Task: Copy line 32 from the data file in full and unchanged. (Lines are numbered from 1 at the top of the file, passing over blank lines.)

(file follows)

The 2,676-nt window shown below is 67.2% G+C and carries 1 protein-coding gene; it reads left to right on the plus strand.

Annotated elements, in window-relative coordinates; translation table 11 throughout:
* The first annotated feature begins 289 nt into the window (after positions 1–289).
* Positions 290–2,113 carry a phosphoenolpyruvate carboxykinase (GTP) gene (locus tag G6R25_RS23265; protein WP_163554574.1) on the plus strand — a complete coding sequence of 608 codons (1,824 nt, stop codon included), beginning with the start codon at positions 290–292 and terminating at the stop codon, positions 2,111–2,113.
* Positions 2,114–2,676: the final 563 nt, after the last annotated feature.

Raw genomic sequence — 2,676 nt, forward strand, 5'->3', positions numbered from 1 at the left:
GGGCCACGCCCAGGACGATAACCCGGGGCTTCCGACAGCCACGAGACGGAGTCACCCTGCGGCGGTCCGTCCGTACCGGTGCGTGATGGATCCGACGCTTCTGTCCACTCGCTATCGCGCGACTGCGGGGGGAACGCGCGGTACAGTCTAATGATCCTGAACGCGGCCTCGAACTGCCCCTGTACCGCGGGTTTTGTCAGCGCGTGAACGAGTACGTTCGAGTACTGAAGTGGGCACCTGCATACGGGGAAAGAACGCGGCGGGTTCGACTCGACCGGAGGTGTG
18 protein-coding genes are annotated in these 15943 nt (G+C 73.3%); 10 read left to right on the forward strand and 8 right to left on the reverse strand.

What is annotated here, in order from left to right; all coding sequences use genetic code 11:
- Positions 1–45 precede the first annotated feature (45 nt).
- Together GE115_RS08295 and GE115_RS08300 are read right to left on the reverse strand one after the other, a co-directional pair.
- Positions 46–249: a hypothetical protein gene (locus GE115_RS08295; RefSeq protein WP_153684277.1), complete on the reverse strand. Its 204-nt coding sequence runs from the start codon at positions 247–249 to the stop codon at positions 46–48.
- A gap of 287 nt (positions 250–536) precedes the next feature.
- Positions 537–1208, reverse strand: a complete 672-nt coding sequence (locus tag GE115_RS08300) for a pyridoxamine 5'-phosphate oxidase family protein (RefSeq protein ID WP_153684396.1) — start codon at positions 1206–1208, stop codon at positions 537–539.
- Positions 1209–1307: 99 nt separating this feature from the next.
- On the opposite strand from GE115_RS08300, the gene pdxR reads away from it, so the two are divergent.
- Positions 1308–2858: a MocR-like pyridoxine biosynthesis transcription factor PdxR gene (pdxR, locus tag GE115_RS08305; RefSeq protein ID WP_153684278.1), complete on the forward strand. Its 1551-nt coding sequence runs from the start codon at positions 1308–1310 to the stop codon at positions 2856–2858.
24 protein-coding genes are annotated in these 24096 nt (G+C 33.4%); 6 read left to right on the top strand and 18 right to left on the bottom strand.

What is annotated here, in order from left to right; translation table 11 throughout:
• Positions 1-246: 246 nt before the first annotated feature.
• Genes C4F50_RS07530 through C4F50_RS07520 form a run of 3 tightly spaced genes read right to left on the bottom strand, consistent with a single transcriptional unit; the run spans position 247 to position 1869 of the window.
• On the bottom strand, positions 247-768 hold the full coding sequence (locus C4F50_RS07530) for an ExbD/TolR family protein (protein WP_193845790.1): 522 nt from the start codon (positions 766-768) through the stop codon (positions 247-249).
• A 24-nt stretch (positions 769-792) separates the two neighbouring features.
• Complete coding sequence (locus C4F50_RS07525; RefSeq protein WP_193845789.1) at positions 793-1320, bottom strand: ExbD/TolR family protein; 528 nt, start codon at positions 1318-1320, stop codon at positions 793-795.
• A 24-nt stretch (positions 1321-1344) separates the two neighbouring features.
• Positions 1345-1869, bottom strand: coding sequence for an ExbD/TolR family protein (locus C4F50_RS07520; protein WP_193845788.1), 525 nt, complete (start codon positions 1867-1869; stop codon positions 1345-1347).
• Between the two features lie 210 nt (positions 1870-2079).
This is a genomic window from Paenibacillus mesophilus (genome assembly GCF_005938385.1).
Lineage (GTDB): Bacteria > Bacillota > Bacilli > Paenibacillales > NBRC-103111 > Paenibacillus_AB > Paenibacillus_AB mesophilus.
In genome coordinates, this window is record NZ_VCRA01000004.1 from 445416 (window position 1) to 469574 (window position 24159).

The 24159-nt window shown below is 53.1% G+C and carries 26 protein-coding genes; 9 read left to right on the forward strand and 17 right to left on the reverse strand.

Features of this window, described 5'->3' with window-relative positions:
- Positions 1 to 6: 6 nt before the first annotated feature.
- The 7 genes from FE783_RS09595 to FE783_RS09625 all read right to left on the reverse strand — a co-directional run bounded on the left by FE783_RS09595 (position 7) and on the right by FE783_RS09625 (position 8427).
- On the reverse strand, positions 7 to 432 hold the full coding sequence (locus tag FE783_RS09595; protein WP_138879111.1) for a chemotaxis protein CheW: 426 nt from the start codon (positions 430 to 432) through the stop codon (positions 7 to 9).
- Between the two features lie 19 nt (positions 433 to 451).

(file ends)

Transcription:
Features of this window, described 5'->3' with window-relative positions: